Centennial Olympic Park bombing oral history (cont.)
Evans: I thought it was an earthquake because I'm a California person.
Zellers: We were close enough to feel the blast pressure wave. You feel it blow against your hair, make your hair move.
Rini: The hair went up on your arms. We looked at each other, and then you see people just flying out of the park. It's like, this is not good. This is something.
Tomlinson: We knew right off what it was. There was no doubt what it was. People going down. People injured. A lot of officers injured. It was sort of chaos. I don't know any other way to describe it.
Davis: The bomb exploded right behind us. ... It forced me to the ground. ... I did catch a piece of shrapnel in my hip.
Scott: I saw some of the debris flying up on the stage. ... I saw a piece of it go by the drummer. I think it grazed his arm. We were far enough away and high enough up that nothing came up there with any velocity. The nails and stuff, that was all embedded in the wood. It looked like confetti.
Quite frankly, this is a nightmare. ... -- Hannah Storm on NBC, about 1:50 a.m. ET, July 27, 1996
Tomlinson: Everything was moving at super speed.
Rini: A minute later, there are sirens going off.
Rudolph: I went with everybody else. Everybody else kind of stood around for a few minutes, and then once, I guess, word came through the crowd that it was an explosion of some sort, it was like panic, pandemonium.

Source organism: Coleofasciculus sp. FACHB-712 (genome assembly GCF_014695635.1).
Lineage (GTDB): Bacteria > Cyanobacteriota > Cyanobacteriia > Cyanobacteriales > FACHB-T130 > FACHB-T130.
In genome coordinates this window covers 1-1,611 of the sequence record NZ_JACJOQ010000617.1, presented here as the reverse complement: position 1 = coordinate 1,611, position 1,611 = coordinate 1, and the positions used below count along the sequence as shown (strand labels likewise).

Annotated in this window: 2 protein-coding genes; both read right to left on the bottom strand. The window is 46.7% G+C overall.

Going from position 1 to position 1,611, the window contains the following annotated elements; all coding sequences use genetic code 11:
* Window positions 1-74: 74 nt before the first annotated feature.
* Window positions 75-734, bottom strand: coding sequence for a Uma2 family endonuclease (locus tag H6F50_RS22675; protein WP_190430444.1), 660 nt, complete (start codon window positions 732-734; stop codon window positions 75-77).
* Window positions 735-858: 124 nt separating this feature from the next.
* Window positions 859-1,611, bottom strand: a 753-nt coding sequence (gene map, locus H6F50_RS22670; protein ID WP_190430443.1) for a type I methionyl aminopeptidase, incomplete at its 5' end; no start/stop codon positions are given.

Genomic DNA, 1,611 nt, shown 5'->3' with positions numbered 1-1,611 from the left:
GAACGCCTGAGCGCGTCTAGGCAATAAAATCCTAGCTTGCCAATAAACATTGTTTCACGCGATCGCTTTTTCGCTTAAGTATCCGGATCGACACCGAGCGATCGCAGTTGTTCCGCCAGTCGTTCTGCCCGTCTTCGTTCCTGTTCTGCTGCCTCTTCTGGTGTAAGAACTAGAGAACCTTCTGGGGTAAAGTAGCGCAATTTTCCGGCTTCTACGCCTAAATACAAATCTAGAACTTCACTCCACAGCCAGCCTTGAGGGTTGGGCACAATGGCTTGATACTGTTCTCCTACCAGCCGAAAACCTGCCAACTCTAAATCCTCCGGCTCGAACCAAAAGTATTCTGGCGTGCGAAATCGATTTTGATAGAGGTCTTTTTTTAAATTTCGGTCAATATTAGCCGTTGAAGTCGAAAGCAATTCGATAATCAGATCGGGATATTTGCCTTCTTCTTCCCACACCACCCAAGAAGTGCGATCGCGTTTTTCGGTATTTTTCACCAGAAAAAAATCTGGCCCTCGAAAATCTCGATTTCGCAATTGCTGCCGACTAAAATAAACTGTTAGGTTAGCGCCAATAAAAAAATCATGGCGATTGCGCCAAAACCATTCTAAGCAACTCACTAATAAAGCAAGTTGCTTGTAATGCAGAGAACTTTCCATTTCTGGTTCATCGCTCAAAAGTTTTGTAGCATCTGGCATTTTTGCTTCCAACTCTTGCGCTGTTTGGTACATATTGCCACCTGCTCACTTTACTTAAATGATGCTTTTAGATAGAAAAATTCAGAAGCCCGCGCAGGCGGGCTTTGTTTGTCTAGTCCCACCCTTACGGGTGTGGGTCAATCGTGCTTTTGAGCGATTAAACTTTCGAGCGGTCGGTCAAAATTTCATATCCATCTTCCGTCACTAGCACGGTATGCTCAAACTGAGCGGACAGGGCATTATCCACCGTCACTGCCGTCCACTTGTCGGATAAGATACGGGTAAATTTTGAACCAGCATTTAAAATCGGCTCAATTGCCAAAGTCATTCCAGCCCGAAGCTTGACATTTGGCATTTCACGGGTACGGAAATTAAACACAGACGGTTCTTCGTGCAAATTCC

Storm: My producer, a guy named Michael Bass, at the time, said very calmly, get back on the set. We had just finished wrapping. So Jim Lampley and I both went back to the set. We were like, "What's going on?" Well, there's been a bomb, and there's been an explosion at Olympic Park.
Lampley: You literally become two people at the moment that it happens. And one of you is the internal person, and that's the human being who somewhere inside you is entitled to an emotional response and to kind of an evaluative moment about what it means, how big it is, how frightening it is. But that's totally internal and suppressed because the part which must rise to the fore here is the television performer. And the television performer is necessarily mechanical. You have to, sort of instinctively, suppress emotions, suppress a lot of what goes on inside and create what amounts to a veneer.
Storm: We didn't use the word "bomb." We were really, really careful not to use the word "bomb" because we didn't know what it was.
Tomlinson: You didn't have to tell a lot of people. Of course, when they realized it was a bomb, they started fleeing to the exits.
Scott: They started rushing us off the stage real quick. The realization, it didn't take long to sink in.
Bergman: I literally held my saxophone above my head and ran. Everyone scurried like cockroaches in a New York apartment.
Evans: We went down the stairs of the pavilion and out into the open area in Centennial Park. There were people on the ground.
Zellers: One of the police officers got a chunk of his leg taken off from the debris.
Rini: I'd never seen, uh, I'd never seen a dead body before. So we're standing right next to somebody who had passed away and blood running out of them, and they're covering him up with a sheet.